3. The proposed criteria are more academically rigorous than the A Level they are intended to replace. For example, the new criteria require a depth study of the work of two theologians in the systematic study of religion. This was in direct response to the HEIs who had pointed out that the requirement to have a grasp of the work of theologians was largely absent in the current specifications. Where theologians were referred to, these references were superficial and out of date. It is also better to approach the work of a theologian on its own terms rather than simply mining the work of a vast sweep of scholars in order to fill themed essay responses to particular issues with quotations. This study of two key thinkers is a feature which is also repeated in the Philosophy and Ethics approach in the current proposed criteria. For the first time in a long time our A level Religious Studies students will have the opportunity to engage in a proper study of Catholic theologians and theological thought.
  4. The proposed criteria still contain the richness and engaging questions which both teachers and students have found so appealing in the Philosophy and Ethics approach to Religious Studies. It still contains a study of ethical theory, applied ethics, arguments for God’s existence, the problem of evil, religious language and an opportunity for further study of other areas within philosophy and ethics as the current criteria are very open. They give a list of exemplar topics but allow exam boards the liberty to populate these in new and creative ways.
  5. The proposed criteria are much more demanding in terms of the skills they require of students. In the previous A Level examination specifications, up to 70% of the marks could be awarded for knowledge recall, whilst only 30% would be given over to critical analysis and evaluation. In the proposed new assessment objectives for AS Level the balance between knowledge recall and critical analysis is equally weighted, with 50% of the marks given to each. In the proposed new assessment objectives for A Level, 60% of the marks will be awarded for critical analysis and evaluation. This shift in balance toward the skills we are trying to develop in students of sixth form age is another very welcome feature of the proposed new criteria.
  6. The proposed criteria allows a thorough study of Philosophy, Ethics and Scripture. This combination is not possible in many of the current specifications which exist. This is because a study of Philosophy accounts for 50% of the course and a study of Ethics accounts for the other 50% of the course allowing no space for a study of scripture. Now a study of Philosophy and Ethics makes up 50% of the study, leaving space for scripture study or a systematic study of religion.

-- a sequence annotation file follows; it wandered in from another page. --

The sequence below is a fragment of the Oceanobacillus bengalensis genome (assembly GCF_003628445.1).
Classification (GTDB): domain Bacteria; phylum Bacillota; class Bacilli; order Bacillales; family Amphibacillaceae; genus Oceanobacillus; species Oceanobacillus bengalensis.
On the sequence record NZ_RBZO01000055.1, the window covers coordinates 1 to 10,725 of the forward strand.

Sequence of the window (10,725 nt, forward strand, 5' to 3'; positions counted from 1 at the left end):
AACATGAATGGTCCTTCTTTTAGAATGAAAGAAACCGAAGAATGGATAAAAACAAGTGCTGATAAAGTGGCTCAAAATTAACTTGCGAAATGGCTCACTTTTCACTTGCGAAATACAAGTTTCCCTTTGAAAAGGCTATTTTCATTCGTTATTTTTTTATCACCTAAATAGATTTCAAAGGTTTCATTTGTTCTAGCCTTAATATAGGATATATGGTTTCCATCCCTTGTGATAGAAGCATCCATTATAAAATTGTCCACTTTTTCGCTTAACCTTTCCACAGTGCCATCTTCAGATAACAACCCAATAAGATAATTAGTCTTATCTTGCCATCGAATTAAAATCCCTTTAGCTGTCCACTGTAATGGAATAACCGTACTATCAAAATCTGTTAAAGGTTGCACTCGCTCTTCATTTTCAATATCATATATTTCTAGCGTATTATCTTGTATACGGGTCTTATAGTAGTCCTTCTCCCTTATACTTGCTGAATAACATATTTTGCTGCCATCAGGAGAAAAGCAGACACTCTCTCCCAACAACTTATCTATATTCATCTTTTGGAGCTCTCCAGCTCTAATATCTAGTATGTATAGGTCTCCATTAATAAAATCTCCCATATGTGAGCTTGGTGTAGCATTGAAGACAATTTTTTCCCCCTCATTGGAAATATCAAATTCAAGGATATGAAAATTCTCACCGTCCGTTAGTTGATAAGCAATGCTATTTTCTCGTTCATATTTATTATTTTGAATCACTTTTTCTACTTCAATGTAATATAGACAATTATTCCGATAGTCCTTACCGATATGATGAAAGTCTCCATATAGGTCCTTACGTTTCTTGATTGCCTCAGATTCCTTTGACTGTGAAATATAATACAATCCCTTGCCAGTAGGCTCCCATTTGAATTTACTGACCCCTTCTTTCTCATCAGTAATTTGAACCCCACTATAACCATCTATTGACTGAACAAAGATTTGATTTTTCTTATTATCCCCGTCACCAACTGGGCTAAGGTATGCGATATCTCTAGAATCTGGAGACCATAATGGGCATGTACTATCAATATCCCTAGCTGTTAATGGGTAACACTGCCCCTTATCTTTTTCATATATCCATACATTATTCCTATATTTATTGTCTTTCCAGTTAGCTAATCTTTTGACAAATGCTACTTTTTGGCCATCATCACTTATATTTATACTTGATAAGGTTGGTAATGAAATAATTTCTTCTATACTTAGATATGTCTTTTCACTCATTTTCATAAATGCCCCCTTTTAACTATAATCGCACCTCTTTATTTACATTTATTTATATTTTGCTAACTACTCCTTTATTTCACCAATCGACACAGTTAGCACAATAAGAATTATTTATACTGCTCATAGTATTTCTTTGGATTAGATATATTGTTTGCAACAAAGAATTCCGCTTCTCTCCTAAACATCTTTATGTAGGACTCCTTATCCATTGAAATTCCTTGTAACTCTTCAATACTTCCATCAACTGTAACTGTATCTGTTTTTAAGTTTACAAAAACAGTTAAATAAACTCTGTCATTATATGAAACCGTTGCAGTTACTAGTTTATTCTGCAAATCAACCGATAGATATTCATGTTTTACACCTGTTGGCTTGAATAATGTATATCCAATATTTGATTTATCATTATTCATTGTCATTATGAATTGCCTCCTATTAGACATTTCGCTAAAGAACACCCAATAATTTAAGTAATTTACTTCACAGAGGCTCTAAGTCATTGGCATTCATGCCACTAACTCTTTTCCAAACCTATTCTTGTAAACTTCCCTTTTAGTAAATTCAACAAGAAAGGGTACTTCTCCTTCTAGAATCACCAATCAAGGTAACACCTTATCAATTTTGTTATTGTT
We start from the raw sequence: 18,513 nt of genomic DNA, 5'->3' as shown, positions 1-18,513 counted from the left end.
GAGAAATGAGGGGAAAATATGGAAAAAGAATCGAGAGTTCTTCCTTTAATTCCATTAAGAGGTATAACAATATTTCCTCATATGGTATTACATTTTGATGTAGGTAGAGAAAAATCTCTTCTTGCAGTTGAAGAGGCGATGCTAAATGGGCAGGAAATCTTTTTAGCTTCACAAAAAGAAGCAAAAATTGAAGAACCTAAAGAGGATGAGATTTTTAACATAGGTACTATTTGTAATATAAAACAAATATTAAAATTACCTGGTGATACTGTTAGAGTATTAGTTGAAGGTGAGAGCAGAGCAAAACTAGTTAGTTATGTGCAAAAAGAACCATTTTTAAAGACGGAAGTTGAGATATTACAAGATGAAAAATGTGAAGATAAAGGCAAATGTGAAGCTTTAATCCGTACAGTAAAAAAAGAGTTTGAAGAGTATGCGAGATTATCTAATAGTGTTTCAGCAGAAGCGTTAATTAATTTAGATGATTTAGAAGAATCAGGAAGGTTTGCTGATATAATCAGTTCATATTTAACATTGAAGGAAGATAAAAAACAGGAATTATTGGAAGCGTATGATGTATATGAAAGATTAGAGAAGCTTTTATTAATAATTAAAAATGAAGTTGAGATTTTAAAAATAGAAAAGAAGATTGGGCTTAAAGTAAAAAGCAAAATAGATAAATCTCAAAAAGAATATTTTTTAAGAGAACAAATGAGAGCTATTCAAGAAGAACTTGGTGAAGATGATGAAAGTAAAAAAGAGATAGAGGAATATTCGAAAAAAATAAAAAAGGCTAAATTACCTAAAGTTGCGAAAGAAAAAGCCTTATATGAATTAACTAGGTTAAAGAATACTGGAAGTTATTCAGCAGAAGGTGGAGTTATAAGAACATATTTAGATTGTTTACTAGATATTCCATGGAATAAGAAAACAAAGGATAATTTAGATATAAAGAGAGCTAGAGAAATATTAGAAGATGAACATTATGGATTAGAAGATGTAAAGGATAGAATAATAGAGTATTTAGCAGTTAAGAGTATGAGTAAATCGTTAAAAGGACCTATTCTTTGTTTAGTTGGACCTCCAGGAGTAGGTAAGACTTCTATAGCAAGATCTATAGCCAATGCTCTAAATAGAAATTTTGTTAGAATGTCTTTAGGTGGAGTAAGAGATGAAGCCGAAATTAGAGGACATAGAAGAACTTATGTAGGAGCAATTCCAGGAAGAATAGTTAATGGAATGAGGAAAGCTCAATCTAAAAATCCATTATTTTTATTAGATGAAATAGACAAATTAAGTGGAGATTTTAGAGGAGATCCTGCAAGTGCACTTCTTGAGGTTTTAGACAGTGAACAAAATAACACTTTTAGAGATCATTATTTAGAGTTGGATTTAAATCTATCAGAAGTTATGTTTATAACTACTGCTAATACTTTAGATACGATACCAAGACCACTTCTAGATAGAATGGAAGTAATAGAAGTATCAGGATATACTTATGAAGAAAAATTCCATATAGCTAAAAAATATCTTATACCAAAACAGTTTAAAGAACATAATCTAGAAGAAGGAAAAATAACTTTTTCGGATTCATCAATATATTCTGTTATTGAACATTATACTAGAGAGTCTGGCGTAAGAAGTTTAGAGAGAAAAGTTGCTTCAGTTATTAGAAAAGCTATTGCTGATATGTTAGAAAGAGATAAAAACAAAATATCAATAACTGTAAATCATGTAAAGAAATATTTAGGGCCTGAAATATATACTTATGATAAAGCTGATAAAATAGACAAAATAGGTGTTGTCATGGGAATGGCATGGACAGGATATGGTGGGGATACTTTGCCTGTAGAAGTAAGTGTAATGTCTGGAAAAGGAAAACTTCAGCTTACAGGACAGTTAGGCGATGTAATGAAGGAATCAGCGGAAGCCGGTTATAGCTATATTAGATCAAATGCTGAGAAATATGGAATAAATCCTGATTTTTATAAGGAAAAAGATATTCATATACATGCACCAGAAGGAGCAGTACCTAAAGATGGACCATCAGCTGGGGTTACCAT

Why we reject Vardy’s arguments against the proposed criteria
  1. Vardy argues that the proposed A Level criteria will have a devastating impact on student recruitment to the subject at A Level. This may or may not be the case. Vardy is simply stating it without any real evidence to support this claim. It is certainly not clear why it should be the case – the elements of the previous course which Vardy claims were so attractive to students (that is, the Philosophy and Ethics content) are still central features of the proposed A Level and the new qualification could still be presented to them in the same attractive way as has always been the case.
  2. Vardy argues that the proposed structure is narrow and lacking in rigour. Given what we have said above, this is a misrepresentation of the proposed criteria which are more rigorous and broader than both the current criteria and Vardy’s proposed alternative.
  3. Vardy argues that the new criteria are more weighted towards content coverage and knowledge recall than towards critical analysis and evaluation. This is the exact opposite of the truth which leads us to wonder whether Vardy has even read the Ofqual consultation or is deliberately attempting to mislead teachers in order to garner their support.
  4. Vardy argues that there is no reference to Natural Law and that a study of it would not be possible in the proposed criteria. Again this is simply not the case. The relevant area of the proposed criteria states that students will be required to study “two ethical theories such as utilitarianism or virtue ethics.” Whilst Natural Law is not mentioned in the two examples given it is clearly not ruled out – any two ethical theories can be studied. The two examples given are simply examples not prescriptions. Vardy has other criticisms of this kind in which he does not distinguish between those parts of the criteria which are prescriptive and those parts which are suggestive. Again this is very misleading and unhelpful.
  5. Vardy argues that too much of the systematic study of religion is given over to sociological studies of religion. We would agree that too much weight is given to the social expression of religion in the A Level part of the systematic study of religion but this point can be made as a specific and helpful suggestion for improving the proposed criteria rather than a reason for rejecting them in their entirety.